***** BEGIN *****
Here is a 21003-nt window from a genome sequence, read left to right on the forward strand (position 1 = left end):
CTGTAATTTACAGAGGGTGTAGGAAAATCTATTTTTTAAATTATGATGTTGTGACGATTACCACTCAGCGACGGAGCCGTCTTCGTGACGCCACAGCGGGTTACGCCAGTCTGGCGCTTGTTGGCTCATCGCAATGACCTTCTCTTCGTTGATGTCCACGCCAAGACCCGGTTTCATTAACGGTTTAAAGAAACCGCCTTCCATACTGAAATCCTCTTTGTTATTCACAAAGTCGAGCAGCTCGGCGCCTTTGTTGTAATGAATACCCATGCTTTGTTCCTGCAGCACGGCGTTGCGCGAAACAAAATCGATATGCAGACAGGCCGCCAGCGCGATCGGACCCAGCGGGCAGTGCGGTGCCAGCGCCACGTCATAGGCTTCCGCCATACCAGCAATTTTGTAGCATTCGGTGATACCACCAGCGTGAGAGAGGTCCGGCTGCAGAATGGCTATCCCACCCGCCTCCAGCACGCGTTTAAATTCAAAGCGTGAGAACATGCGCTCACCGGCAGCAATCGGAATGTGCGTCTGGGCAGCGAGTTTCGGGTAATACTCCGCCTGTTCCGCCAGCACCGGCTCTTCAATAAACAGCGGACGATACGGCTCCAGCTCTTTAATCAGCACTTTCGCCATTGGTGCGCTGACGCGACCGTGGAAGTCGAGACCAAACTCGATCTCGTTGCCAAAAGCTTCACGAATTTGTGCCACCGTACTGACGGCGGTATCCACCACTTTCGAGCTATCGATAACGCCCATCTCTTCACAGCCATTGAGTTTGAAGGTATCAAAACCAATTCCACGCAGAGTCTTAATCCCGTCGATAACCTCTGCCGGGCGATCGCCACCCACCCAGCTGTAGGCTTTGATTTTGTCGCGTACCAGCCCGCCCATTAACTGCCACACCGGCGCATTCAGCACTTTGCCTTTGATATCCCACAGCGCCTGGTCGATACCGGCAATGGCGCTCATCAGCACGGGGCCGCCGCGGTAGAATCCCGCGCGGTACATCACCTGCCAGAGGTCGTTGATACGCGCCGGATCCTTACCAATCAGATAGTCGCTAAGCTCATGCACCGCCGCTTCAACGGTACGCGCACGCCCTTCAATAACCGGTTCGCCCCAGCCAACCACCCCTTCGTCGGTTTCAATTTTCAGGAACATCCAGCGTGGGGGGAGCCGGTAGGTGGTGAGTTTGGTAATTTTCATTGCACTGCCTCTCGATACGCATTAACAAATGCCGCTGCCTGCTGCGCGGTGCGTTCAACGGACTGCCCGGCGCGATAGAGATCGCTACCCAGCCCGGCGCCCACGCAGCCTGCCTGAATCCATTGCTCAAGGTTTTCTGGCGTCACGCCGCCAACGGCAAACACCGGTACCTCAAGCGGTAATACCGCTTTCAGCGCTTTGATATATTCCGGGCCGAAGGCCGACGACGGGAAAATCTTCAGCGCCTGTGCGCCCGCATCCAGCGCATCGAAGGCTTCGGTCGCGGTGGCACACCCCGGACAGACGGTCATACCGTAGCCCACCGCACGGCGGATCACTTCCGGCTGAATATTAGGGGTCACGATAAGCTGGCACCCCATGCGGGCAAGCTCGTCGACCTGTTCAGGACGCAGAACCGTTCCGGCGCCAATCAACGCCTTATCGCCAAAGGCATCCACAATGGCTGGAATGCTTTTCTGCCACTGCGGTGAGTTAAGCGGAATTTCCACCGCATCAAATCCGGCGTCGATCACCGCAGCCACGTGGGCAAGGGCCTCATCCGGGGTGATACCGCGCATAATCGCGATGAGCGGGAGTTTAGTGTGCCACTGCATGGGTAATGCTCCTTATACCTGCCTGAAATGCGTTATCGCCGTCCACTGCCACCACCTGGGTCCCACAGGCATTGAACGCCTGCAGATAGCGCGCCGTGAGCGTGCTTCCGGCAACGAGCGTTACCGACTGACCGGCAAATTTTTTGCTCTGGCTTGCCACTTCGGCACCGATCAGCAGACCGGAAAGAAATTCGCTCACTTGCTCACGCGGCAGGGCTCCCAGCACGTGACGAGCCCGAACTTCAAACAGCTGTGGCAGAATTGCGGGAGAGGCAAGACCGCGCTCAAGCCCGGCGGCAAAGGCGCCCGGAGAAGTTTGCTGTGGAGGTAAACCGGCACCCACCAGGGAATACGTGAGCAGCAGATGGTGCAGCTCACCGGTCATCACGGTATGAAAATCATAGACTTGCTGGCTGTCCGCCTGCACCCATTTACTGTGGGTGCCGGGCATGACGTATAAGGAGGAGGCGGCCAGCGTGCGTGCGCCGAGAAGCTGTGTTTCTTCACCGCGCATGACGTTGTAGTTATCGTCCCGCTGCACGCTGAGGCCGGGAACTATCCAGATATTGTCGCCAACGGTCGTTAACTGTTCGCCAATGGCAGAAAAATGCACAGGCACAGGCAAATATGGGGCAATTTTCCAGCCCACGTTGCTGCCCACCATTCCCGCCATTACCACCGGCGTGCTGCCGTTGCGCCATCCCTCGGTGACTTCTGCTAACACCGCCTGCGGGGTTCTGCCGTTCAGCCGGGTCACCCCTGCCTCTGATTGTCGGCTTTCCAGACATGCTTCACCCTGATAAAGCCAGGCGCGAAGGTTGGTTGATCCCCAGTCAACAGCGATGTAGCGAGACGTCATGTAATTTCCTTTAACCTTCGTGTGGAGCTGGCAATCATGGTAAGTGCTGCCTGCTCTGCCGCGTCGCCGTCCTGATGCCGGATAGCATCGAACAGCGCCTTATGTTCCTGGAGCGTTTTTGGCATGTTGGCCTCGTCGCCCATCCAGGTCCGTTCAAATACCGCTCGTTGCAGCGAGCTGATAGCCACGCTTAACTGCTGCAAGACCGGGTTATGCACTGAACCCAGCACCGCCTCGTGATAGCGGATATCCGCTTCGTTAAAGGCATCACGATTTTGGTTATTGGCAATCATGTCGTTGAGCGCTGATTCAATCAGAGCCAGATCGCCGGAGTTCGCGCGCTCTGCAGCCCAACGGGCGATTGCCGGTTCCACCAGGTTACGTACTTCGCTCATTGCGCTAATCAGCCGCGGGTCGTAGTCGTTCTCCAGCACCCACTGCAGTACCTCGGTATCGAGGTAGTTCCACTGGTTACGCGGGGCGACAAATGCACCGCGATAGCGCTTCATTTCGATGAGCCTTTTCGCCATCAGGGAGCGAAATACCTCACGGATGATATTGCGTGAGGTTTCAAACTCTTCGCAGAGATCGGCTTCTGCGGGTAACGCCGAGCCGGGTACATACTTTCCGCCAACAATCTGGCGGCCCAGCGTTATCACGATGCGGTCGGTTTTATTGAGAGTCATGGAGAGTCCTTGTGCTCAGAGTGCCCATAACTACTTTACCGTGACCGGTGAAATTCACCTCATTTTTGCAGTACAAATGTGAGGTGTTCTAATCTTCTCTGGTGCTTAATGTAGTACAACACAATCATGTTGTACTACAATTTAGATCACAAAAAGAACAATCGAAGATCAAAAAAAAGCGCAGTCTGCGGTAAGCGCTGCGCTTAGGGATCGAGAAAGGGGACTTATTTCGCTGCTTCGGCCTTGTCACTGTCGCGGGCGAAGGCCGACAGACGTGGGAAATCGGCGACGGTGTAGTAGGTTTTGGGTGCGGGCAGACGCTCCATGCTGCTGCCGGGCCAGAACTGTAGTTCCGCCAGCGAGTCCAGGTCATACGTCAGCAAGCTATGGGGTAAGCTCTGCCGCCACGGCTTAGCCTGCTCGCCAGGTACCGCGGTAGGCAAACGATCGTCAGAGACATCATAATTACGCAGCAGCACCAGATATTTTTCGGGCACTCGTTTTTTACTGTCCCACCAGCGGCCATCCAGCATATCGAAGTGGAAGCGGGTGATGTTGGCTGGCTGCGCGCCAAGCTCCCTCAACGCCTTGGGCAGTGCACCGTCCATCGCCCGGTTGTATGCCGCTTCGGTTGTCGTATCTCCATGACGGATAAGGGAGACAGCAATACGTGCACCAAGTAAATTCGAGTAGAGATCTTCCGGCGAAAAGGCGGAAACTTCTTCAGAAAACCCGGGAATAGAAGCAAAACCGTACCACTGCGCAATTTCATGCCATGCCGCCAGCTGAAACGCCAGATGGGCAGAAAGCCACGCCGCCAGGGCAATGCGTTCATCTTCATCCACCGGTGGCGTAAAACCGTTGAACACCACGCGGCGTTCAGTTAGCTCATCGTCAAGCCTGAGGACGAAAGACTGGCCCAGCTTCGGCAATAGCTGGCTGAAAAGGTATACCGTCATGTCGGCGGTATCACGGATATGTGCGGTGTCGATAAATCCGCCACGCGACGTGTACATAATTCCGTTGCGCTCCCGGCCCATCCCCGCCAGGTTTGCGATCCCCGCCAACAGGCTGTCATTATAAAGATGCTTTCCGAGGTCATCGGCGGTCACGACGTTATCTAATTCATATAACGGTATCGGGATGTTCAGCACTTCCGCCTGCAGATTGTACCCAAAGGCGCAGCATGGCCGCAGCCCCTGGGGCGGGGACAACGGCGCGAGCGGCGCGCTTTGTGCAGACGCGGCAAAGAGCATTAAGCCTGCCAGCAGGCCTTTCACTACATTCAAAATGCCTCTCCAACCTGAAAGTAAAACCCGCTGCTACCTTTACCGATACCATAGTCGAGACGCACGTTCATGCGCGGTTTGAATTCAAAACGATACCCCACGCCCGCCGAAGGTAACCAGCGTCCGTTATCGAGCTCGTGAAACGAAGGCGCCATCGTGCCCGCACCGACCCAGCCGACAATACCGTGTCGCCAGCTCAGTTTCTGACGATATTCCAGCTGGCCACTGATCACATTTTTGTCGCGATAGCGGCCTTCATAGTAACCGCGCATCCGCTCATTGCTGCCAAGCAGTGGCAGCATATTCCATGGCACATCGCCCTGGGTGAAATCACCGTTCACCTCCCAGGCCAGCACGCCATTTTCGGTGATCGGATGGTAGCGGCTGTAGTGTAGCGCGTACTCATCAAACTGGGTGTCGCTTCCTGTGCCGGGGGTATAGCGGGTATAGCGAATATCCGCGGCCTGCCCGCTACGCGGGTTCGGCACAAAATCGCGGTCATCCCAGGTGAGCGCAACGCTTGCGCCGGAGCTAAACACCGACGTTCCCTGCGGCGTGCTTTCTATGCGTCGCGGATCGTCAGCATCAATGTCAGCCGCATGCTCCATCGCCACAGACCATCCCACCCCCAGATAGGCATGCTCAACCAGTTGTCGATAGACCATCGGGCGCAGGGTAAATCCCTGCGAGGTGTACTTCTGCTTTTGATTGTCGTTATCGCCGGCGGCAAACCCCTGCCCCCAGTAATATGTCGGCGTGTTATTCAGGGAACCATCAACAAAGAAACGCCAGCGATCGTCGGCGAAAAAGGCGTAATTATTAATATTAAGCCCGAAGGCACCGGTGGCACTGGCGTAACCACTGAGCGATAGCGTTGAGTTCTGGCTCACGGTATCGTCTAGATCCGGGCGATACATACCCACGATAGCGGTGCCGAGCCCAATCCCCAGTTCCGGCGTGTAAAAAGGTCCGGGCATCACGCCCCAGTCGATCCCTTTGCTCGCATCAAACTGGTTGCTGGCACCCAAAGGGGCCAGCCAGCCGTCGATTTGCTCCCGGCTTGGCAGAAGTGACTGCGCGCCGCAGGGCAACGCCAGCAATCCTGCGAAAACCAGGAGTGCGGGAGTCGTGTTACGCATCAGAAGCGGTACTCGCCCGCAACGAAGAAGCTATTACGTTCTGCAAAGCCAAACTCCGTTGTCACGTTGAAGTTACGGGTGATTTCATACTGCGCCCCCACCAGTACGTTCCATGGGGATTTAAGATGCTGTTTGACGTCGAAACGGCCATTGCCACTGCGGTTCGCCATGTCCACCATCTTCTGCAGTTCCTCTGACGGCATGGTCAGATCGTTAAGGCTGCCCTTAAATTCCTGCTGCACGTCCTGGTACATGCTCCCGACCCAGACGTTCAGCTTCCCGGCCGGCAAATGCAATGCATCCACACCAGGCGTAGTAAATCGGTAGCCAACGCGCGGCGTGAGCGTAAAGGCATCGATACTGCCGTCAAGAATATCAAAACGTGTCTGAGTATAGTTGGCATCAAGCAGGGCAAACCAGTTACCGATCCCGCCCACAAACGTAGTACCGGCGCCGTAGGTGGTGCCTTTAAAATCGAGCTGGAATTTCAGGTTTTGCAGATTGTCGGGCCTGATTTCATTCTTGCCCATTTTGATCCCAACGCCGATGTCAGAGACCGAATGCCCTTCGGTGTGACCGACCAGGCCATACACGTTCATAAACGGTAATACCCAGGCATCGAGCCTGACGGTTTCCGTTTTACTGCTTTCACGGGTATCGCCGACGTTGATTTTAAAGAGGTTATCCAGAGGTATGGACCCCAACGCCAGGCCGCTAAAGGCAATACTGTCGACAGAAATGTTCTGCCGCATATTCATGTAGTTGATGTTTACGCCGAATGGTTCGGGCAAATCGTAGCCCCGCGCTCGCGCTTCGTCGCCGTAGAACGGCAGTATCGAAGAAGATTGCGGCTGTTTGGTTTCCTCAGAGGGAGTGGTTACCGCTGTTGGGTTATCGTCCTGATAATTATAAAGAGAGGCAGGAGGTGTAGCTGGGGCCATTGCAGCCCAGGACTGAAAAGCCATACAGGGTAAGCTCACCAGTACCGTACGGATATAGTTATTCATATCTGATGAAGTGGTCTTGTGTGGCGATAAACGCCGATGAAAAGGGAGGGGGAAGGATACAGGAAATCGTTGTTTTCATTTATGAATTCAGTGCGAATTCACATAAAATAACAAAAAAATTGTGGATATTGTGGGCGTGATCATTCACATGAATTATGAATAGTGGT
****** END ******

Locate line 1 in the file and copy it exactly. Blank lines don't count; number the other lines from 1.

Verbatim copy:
Here is a 21003-nt window from a genome sequence, read left to right on the forward strand (position 1 = left end):